Growing up on a Concord grape farm, Donniella Winchell never had the desire to pursue a career in the grape or wine business. Instead, after college, she took her talents to the classroom and taught history in public schools. With 2000 years of dozens of civilizations and 180 students per semester, there was never a dull moment and always something new to learn. “Eventually, there was some kind of ‘wine gene’ that brought me back to the industry,” Winchell says. “Working in this industry—viticulture, winemaking, research, consumer events or wine education—I’ve embraced that there is always something more to learn, and then to share.”
Over the last 40 years, the Ohio wine industry has grown tremendously. With an initial reputation of producing only “sweet and jammy” wines, Ohio-grown viniferas are now winning top awards in the nation’s most prestigious judging competitions. When Winchell became executive director of the Ohio Wine Producers Association in 1978, there were only 13 wineries. Today, that number has grown to almost 400 statewide. While it may seem like an overnight success, Winchell says it has been a wonderful journey with the help of lots of partners to build this community.
“Our wineries are hosting millions of visitors annually, and I’m lucky to have the chance to share our stories at tourism and wine conferences across the country,” says Winchell. “Ohio wineries genuinely respect each other, and we mutually celebrate the successes of everyone.”
Like many industries during the pandemic, the Ohio wine industry learned to become agile and nimble in order keep business moving forward and serve consumers safely. Zoom and social media supported collaboration and productivity in ways that Winchell couldn’t have imagined and helped to make state and national wine communities stronger than ever.
“Ohio wines have flourished through the pandemic and brought thousands of new faces from across the Midwest to sip, relax and socially distance on 30 beautiful acres,” says Winchell. “Not only were our wineries deemed safe destinations tourism organizations, but we had incredible support from local elected officials and state alcohol regulators to expand our premises and offer to go wine. Most wineries’ bottom lines exceeded those of pre-Covid days.”
On a personal note, the pandemic has also sparked a new level of joy in her life over the past year. “Surely by being very careful, I didn’t miss out on my kids’ and grandkids’ activities,” she says.
The industry’s achievements are truly a testament to Winchell’s passion and enthusiasm for Ohio wine, her incredible leadership, and the long-lasting relationships she has built over the years. “The very best part of this job has been the friendships I’ve developed over decades. There have been so many special people to recognize, I am reticent to single out anyone,” she says. Specifically, Winchell credits Jim Trezise, president of WineAmerica, for his inspiration and friendship. “He has helped me through my biggest professional challenges: the ups and downs of association management as well as living through the perils of political winds,” she says. “I am forever in his debt.”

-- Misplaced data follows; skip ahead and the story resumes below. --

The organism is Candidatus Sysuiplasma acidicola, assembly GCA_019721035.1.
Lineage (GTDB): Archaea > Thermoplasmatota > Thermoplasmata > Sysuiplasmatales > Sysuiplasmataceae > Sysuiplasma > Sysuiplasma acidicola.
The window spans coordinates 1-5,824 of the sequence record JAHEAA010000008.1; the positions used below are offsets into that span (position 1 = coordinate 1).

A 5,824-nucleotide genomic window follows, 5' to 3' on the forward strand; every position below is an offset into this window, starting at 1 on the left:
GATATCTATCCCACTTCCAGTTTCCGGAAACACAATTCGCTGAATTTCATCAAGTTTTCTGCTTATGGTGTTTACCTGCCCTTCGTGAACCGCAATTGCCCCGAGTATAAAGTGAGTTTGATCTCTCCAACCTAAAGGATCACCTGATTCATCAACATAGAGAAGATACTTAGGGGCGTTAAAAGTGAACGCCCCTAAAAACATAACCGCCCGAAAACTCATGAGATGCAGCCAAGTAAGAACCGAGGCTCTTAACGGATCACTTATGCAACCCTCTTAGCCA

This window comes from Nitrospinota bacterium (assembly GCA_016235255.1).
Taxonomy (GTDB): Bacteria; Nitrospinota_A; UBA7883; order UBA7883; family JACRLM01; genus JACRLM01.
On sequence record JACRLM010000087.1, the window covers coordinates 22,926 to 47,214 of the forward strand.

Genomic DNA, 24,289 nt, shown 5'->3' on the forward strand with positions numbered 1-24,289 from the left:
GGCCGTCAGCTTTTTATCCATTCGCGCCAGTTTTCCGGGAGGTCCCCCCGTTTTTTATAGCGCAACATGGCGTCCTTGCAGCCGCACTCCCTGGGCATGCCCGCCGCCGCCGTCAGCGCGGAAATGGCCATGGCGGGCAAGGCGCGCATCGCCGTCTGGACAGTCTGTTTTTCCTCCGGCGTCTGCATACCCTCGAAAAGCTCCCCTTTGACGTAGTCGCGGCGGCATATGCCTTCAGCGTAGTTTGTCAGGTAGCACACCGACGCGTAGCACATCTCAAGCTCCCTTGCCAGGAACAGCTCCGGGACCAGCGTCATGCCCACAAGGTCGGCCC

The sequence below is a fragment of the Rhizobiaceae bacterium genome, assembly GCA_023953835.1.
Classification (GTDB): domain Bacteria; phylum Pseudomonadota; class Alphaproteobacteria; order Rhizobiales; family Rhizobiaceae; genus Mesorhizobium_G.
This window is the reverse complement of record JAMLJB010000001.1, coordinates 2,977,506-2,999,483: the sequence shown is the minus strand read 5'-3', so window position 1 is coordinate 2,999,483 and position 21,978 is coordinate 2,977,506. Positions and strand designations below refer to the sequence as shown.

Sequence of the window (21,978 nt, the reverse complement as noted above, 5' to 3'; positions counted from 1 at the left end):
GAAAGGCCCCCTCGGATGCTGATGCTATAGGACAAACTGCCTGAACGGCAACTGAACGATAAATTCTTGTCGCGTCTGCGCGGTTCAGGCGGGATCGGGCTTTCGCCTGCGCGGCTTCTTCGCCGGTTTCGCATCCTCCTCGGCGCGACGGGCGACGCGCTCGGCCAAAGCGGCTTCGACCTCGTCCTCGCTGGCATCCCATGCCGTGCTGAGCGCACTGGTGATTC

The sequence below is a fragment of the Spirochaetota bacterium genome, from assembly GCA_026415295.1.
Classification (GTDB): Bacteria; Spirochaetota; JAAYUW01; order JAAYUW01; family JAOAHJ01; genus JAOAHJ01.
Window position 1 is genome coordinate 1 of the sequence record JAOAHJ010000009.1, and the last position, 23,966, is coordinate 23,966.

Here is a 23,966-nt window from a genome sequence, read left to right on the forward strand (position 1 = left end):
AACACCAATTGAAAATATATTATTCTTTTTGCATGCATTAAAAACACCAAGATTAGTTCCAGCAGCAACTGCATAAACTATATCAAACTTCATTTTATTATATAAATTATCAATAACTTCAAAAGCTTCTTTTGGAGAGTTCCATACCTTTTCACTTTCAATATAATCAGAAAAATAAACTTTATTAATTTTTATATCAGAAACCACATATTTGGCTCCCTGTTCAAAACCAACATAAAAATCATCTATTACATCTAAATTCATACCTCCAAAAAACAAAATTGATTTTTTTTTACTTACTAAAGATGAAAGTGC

In addition to her role as executive director of OWPA, Winchell also serves on several boards, and lends her expertise to economic and travel councils. “When I left for college, my dad advised, ‘Find a job you love and you will never go to work,’ and I’m lucky that I seldom ‘work’ here,” Winchell says. “My job is wonderful because two days are never the same, so I’m never bored. My amazing board allows me to explore new projects all the time, so much so that I don’t think I’ll accomplish all that I hope to complete.”
When she isn’t keeping busy with Ohio wine business, Winchell enjoys spending time with her family and embracing her eclectic palate. A lover of Rieslings and other cool climate whites in the summer, she typically returns to dry reds when the weather turns cold. “When I travel, I always explore wines from the region I am visiting, but I do carry a lot of Ohio wine to share,” she says. “Wine appreciation is a journey of exploration, one which never grows stale.”
As she continues to uplift the Ohio wine industry, Winchell looks forward to exploring, learning, and accomplishing so much more. “I grew up on a small farm with immigrant grandparents and a very middle-class but hard-working family who always offered who lots of love,” she says. “All of that provided a strong foundation, but this industry opened doors to a career never imagined and I’m so very lucky.”
About Wine’s Most Inspiring People: Each year, Wine Industry Advisor chooses 10 individuals within the wine industry who showcase leadership, innovation, and inspiration. For the first time in 2021, WIA opened up the submission process to the industry at large. With over 100 nominees, the editorial team selected the top 10 individuals who they felt has truly positively impacted the US wine culture over the past year. Read more here.